LONDON — Prince Harry’s lawyer put a price tag Friday on the prince’s lawsuit accusing the publisher of the Daily Mirror of hacking his phone and using other unlawful means to dig up dirt on the early years of his royal life: 440,000 pounds ($558,000).
The Duke of Sussex’s lawyer submitted the proposed legal award at the conclusion of courtroom proceedings in the first of Harry’s cases against the British tabloid press to go to trial.
If he managed to win the entire sum, it would be a massive award in the broader phone hacking scandal that has plagued several tabloid publishers.
Attorney David Sherborne said in closing arguments this week that there was “hard evidence” Mirror Group Newspapers employed journalists who eavesdropped on voicemails and hired private investigators to use deception and unlawful means to learn about Harry and other celebrities.
“These methods were the tried and tested tools of the tabloid trade,” Sherborne said.
Mirror Group Newspapers, which has paid more than 100 million pounds ($127 million) in other phone hacking lawsuits over the years, denies any wrongdoing in Harry’s case. It says it used legitimate reporting methods to get information on the prince.
Andrew Green, a lawyer for the publishing company, said the evidence at trial didn’t support the prince’s claims and that the allegations unfairly tarnished the reputation of Mirror journalists.
Justice Timothy Fancourt plans to issue a verdict later in the year.
The trial against the publisher of the Daily Mirror, Sunday Mirror and Sunday People is one of three hacking lawsuits Harry brought. The publishers of the Daily Mail and The Sun have sought to get the cases against them tossed out, arguing they were submitted after a time limit to file suit expired.
Harry’s grudge with the news media is personal and runs through his memoir, “Spare.” He blames paparazzi for causing the car crash that killed his mother, Princess Diana, and he said intrusions by journalists led him and his wife, Meghan, to leave royal life for the U.S. in 2020.
Reforming the British media is one of his stated missions in life.
In taking the newspapers to court, Harry broke with a royal family tradition of “never complain, never explain,” and he said his legal actions went against the wishes of his father, King Charles III. He was the first senior member of the royal family to testify in court in more than 130 years.
“I believe that phone hacking was at an industrial scale across at least three of the papers at the time,” he asserted in the final of his two days testifying in the High Court. “That is beyond any doubt.”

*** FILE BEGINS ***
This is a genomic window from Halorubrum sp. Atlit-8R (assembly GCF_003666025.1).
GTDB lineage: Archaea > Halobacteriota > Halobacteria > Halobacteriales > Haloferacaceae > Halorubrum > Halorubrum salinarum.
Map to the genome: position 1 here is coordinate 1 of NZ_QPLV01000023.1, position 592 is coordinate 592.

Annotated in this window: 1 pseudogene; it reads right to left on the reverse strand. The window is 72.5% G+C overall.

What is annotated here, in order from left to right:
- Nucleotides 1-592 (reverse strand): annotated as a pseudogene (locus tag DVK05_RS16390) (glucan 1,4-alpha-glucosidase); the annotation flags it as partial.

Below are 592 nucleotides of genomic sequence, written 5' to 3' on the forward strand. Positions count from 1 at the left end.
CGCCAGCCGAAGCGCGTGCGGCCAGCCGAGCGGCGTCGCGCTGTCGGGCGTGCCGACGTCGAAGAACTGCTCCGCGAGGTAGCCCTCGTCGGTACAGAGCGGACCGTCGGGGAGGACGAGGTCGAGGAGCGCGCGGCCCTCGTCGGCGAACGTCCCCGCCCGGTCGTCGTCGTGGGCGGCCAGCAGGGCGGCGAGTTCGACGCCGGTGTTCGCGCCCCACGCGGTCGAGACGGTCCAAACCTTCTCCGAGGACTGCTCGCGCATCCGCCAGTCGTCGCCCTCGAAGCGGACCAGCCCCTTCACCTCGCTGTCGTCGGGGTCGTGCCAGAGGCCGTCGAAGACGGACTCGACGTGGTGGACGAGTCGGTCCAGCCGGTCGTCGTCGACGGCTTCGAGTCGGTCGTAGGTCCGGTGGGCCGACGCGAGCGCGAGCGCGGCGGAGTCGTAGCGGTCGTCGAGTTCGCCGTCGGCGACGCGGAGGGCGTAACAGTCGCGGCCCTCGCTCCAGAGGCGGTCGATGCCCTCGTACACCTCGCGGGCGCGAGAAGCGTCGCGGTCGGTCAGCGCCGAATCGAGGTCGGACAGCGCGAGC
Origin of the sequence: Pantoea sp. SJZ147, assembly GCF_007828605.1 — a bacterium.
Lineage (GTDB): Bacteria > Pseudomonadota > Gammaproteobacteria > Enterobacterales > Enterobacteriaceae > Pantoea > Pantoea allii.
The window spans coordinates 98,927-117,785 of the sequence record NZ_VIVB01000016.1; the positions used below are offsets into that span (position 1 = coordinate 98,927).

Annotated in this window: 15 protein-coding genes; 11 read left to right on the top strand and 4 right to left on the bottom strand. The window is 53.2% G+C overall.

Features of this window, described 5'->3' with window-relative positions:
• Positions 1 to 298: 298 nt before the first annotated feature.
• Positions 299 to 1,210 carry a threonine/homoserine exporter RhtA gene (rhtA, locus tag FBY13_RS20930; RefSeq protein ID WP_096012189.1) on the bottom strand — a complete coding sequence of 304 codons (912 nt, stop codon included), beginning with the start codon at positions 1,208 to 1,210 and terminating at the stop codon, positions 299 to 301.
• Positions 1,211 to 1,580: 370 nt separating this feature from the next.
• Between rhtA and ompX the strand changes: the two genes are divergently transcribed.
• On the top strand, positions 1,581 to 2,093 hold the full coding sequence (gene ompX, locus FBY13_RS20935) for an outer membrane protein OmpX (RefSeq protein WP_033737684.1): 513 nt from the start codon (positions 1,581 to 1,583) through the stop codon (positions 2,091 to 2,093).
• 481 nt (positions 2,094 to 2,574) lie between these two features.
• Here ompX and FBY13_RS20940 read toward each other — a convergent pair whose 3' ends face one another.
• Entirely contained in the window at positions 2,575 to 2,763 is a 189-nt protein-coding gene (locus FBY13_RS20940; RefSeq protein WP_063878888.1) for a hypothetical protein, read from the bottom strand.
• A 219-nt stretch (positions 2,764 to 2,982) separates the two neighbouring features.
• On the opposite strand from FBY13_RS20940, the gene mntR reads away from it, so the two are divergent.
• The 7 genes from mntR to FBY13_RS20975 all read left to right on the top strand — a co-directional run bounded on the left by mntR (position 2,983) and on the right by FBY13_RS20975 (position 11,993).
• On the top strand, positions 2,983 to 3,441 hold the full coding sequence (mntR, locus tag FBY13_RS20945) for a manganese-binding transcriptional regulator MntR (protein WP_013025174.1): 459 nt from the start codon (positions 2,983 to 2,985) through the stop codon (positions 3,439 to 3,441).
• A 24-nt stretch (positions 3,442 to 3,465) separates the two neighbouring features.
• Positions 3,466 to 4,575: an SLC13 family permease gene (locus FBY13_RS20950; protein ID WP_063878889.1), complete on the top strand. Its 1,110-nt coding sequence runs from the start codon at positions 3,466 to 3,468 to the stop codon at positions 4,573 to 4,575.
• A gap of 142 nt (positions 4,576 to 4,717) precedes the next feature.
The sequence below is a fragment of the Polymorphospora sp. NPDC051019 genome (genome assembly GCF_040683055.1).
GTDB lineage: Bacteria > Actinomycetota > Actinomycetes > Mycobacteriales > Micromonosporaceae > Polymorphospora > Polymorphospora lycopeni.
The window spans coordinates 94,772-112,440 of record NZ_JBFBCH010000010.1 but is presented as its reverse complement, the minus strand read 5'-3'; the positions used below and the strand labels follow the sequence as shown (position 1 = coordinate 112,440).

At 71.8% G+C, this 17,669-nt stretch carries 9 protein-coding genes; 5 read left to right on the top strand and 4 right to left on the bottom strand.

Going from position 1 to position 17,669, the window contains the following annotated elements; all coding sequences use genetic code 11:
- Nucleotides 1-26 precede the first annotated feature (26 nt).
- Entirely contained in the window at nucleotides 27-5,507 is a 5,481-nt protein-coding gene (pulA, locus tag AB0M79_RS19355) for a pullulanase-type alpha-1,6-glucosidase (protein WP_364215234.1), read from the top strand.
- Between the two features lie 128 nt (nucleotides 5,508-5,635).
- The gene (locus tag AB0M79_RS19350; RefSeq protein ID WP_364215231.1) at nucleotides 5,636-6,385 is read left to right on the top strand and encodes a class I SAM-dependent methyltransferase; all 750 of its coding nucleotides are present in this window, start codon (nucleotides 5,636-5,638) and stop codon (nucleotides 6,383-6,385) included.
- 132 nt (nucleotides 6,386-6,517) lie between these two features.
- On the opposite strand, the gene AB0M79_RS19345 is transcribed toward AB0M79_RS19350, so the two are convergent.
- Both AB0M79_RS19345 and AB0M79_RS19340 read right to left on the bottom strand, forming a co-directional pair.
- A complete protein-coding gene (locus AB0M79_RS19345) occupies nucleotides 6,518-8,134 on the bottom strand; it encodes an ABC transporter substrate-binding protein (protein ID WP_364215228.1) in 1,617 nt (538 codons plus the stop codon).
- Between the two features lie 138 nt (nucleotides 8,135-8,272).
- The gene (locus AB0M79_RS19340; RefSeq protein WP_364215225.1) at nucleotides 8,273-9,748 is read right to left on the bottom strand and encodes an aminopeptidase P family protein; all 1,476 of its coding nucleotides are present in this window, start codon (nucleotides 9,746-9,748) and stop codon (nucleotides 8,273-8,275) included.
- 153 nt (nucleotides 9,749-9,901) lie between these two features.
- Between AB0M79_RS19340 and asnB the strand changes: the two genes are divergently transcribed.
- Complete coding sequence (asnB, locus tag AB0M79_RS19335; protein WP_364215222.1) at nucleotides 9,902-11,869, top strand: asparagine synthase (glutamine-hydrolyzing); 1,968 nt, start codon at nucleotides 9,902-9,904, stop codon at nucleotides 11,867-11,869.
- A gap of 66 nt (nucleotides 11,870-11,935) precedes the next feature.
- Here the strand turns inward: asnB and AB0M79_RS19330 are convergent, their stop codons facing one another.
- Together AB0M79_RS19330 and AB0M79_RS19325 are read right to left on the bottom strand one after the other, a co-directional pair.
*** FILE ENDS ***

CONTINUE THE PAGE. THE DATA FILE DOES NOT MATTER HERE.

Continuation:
Green, however, punched holes in Harry’s testimony, pointing out multiple examples of when information reported by the Mirror had previously appeared elsewhere or come from official sources — including an interview with the prince himself.
Harry alleged that Mirror used unlawful means to produce nearly 150 stories on his life between 1996 and 2010, including about his romances, injuries and alleged drug use. He said the reporting had caused him great emotional distress. He accused the newspapers of destroying records that would provide conclusive evidence.
The trial focused on 33 articles. Mirror denied using unlawful reporting methods for 28 and made no admission in the remaining five.
Harry’s lawyer said he should win 320,000 pounds ($406,000) if his case is successful in relation to all of these 33 stories. In a separate document filed late Friday, he sought an additional 120,000 pounds ($152,000) for unlawful snooping connected to other payments made by Mirror Group — including efforts to target his mother and other family members for information about Harry.
During a previous trial against Mirror Group, actor Sadie Frost was awarded 260,250 pounds ($330,500) in 2015, which was considered a record sum since the phone-hacking scandal exploded in 2011.
Harry is seeking the largest damages — 25,000 pounds ($31,750) — for a December 2003 story in Sunday People that detailed a disagreement with his older brother, Prince William, about whether to confront their mother’s former butler for penning a tell-all book about her.
Mirror Group said it relied on a confidential source for the article and there was no phone hacking evidence.
If the judge finds some or all of the articles resulted from unlawful acts, Mirror suggested a potential award of 37,000 pounds ($46,990), Sherborne said.
Mirror Group apologized “unreservedly” for one instance where it hired a private investigator for a story about Harry partying at a nightclub in February 2004.
Although the article, headlined “Sex on the beach with Harry,” wasn’t among those examined at trial, Mirror Group said he should be compensated 500 pounds ($635).
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